Furthermore, the successful and timely prosecution of forest offenses is thwarted by a judiciary that has not been specifically trained to deal with these matters, leading to a large backlog of old cases, with new cases being added to the docket all the time. Training and sensitization of the judiciary to deal specifically with forest offenses in an efficient manner would be required to dissuade criminal actors that are currently encouraged by the prospect of a year-long trial process that may not even culminate in conviction. The cases registered against forest offenses need to be summarily dispensed, and the penalties imposed immediately in order to create a more effective policing environment for forest offenses.

Finally, the penalties for forest offences are incommensurate with the economic pay-out for forest offences creating a perverse incentive for forest offenders to violate the provisions of forest laws and reap immediate benefits because the penalty, if and when it accrues, is minimal in absolute terms and therefore does not measure up to the requirements of an effective deterrent. The scale of forest offense penalties, therefore, need to be revised to thwart forest offenses as part of a systematic policing process for forest offenses.

As discussed in the section, the current legal system concerning forests, despite efforts made in the last few years to update, is rooted in laws that were developed in the earlier part of last century. Some provincial laws have been improved. However, they cover only part of the overall forestry domain, often miss on the emission control regime, and have fewer connections with the current technologically advanced ecosystem of global forestry. To transform the legal and governance system, the role of institutions becomes important.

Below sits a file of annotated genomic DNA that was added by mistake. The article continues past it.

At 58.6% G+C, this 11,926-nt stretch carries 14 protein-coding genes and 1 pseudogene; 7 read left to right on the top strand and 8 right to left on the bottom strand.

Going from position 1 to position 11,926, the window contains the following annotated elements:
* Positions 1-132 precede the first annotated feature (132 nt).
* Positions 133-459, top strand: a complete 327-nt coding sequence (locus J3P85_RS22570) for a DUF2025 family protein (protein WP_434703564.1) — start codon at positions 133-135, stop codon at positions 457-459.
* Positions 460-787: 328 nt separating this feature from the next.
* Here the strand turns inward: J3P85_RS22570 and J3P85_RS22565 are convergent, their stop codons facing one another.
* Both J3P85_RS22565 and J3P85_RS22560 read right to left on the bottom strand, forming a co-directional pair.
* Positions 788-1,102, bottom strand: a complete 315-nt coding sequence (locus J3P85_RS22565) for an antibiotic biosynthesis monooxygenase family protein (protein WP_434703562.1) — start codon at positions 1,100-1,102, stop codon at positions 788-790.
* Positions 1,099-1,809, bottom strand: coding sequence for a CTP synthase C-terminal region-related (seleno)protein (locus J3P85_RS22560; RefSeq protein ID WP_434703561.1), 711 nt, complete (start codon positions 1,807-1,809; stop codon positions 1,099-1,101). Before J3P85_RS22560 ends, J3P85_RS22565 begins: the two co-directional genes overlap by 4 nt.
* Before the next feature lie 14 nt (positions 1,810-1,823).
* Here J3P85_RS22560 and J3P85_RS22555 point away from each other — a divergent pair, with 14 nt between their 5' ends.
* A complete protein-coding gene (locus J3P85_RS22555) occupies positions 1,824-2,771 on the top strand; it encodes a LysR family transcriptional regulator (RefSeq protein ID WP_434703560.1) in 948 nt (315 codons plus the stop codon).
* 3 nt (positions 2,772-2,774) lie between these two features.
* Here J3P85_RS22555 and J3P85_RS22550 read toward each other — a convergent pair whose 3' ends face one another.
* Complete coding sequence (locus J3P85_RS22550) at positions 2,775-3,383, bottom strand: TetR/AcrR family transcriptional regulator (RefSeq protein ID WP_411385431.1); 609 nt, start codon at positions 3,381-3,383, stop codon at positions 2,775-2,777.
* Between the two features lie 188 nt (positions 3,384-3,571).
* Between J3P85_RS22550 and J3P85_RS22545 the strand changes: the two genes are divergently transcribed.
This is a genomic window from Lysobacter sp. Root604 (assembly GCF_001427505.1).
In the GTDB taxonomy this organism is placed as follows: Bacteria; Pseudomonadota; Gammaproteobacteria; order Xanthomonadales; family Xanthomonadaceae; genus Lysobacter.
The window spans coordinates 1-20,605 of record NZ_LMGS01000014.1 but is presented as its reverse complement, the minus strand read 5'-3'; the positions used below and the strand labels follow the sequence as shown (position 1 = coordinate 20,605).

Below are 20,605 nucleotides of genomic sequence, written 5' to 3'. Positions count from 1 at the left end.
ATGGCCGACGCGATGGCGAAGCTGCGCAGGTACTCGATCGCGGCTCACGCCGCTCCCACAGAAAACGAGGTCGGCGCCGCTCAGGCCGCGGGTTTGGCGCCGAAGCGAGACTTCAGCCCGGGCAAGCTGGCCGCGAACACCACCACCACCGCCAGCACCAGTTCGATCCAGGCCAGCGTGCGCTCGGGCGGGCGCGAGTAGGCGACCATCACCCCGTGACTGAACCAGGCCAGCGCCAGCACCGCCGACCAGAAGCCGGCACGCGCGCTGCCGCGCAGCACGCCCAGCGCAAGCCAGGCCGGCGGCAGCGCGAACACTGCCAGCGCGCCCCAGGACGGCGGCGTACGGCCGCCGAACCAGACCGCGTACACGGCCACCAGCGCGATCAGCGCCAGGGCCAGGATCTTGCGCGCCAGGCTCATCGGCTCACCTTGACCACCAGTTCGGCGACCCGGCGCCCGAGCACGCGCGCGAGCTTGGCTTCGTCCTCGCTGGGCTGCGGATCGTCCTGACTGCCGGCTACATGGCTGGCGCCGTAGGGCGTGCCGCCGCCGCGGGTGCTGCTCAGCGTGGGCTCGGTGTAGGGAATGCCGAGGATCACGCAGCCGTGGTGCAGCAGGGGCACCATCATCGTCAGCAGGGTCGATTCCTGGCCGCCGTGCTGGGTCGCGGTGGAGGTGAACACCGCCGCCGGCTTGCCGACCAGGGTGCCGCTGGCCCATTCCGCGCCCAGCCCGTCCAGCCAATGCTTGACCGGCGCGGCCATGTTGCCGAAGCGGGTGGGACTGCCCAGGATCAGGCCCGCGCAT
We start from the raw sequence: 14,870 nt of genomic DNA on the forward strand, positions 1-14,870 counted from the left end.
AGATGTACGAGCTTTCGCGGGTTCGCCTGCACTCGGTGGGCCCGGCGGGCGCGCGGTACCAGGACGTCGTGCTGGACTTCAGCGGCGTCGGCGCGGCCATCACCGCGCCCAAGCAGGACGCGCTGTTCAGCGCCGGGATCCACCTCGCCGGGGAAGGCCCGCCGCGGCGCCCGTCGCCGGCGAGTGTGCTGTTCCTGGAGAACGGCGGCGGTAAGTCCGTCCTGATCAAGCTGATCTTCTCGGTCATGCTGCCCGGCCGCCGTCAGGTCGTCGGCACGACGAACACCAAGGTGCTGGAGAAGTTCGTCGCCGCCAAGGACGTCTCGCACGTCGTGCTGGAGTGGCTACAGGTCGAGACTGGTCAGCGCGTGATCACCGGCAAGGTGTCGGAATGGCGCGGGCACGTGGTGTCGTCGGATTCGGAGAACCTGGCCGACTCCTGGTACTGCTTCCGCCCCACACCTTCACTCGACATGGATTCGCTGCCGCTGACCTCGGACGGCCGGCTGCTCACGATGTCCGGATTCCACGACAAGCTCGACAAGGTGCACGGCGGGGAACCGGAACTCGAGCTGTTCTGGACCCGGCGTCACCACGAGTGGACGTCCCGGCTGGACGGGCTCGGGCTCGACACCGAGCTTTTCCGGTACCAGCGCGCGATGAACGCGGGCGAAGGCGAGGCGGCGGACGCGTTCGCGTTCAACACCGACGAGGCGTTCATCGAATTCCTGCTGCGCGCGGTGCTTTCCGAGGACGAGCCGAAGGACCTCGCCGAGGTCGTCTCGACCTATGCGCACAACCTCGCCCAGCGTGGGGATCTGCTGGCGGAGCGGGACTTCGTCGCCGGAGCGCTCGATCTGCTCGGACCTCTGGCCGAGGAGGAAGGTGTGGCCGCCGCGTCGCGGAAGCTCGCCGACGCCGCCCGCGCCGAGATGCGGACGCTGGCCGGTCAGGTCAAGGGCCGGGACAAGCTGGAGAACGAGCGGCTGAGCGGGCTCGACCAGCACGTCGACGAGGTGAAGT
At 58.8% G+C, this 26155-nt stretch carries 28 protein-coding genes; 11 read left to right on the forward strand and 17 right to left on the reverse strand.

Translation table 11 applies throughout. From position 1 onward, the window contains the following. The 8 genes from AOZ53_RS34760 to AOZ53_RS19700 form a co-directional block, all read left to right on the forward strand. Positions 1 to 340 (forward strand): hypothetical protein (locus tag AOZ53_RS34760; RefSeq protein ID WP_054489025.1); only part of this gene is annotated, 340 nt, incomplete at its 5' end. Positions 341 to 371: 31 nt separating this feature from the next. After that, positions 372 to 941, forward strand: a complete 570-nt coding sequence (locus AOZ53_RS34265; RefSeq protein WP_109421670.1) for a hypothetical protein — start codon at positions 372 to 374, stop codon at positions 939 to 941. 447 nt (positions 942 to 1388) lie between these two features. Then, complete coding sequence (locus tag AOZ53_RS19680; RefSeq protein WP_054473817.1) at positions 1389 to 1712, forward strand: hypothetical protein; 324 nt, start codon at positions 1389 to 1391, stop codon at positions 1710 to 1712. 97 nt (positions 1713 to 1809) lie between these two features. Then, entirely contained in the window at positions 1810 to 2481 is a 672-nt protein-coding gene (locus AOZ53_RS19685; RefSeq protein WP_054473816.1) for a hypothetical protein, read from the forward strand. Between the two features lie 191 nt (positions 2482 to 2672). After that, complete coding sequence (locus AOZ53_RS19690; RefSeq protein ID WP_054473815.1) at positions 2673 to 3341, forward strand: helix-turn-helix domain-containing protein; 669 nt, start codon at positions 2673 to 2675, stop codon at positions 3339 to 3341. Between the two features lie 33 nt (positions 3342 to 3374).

It is pertinent to mention that while forestry is a provincial subject in Pakistan, international obligations entail strong institutions at the national level. In addition, the challenges mentioned in this section, it is also important that the national and provincial institutions and stakeholders assess and improve the current laws, systems, and capacities of the departments, to be able to respond to challenges posed by the drivers of deforestation and forest degradation, as mentioned in section 1. This makes it critical to understand the institutional arrangements in Pakistan and the roles these institutions hold. The next section 3.6 will discuss the institutional arrangement and the gaps therein.

Institutional Arrangements

The current laws and policies related to forests in Pakistan are implemented by the provincial forest departments in all the federating units. While the implementation is the responsibility of departments, the design and promulgation of laws are the sole responsibility of the national legislature (National Assembly and Senate). As for the policies, the relevant ministry (Provincial or National) is responsible for the design and is only enforced after the approval of the relevant government. With this understanding and the discussions in the previous section related to the legal framework, it is also important to recognize the forest-related architecture and roles of different institutions. As stated in the previous section, the executive powers between the Federal Government and the Provincial Governments are delineated by the Constitution of Pakistan, 1973. Since forests are a provincial matter, the Provincial Governments have exclusive executive authority in this respect. Under the AJK Interim Constitution and the G-B Order, the executive authority in respect of the subject of forests resides with the AJK Government and the Gilgit-Baltistan Council respectively.